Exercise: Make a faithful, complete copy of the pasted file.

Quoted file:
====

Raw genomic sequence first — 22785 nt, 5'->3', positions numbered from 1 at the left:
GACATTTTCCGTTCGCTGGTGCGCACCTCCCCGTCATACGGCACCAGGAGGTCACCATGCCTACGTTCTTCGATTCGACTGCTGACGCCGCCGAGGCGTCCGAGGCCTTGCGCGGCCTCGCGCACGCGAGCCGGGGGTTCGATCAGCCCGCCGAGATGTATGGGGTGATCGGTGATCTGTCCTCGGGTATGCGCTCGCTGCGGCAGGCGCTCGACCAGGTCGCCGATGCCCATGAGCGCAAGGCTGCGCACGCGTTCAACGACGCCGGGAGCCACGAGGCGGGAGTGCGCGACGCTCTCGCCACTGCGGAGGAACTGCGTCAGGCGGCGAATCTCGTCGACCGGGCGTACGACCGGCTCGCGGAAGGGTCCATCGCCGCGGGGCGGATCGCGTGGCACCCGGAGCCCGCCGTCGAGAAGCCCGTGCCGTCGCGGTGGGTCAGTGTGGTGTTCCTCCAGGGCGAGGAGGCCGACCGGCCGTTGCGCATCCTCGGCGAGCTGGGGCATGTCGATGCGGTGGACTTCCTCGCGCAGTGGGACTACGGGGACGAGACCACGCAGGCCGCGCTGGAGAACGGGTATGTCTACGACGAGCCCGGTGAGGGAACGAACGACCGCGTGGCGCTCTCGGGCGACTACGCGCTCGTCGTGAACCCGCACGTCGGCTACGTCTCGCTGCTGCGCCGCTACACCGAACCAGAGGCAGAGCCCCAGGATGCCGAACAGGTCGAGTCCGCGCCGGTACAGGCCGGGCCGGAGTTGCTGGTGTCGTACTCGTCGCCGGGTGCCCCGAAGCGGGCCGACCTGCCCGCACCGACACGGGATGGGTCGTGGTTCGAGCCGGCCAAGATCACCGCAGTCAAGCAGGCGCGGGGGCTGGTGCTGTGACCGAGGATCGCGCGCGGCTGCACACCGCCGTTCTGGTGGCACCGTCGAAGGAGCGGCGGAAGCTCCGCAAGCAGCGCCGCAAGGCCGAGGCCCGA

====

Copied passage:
Raw genomic sequence first — 22785 nt, 5'->3', positions numbered from 1 at the left:
GACATTTTCCGTTCGCTGGTGCGCACCTCCCCGTCATACGGCACCAGGAGGTCACCATGCCTACGTTCTTCGATTCGACTGCTGACGCCGCCGAGGCGTCCGAGGCCTTGCGCGGCCTCGCGCACGCGAGCCGGGGGTTCGATCAGCCCGCCGAGATGTATGGGGTGATCGGTGATCTGTCCTCGGGTATGCGCTCGCTGCGGCAGGCGCTCGACCAGGTCGCCGATGCCCATGAGCGCAAGGCTGCGCACGCGTTCAACGACGCCGGGAGCCACGAGGCGGGAGTGCGCGACGCTCTCGCCACTGCGGAGGAACTGCGTCAGGCGGCGAATCTCGTCGACCGGGCGTACGACCGGCTCGCGGAAGGGTCCATCGCCGCGGGGCGGATCGCGTGGCACCCGGAGCCCGCCGTCGAGAAGCCCGTGCCGTCGCGGTGGGTCAGTGTGGTGTTCCTCCAGGGCGAGGAGGCCGACCGGCCGTTGCGCATCCTCGGCGAGCTGGGGCATGTCGATGCGGTGGACTTCCTCGCGCAGTGGGACTACGGGGACGAGACCACGCAGGCCGCGCTGGAGAACGGGTATGTCTACGACGAGCCCGGTGAGGGAACGAACGACCGCGTGGCGCTCTCGGGCGACTACGCGCTCGTCGTGAACCCGCACGTCGGCTACGTCTCGCTGCTGCGCCGCTACACCGAACCAGAGGCAGAGCCCCAGGATGCCGAACAGGTCGAGTCCGCGCCGGTACAGGCCGGGCCGGAGTTGCTGGTGTCGTACTCGTCGCCGGGTGCCCCGAAGCGGGCCGACCTGCCCGCACCGACACGGGATGGGTCGTGGTTCGAGCCGGCCAAGATCACCGCAGTCAAGCAGGCGCGGGGGCTGGTGCTGTGACCGAGGATCGCGCGCGGCTGCACACCGCCGTTCTGGTGGCACCGTCGAAGGAGCGGCGGAAGCTCCGCAAGCAGCGCCGCAAGGCCGAGGCCCGA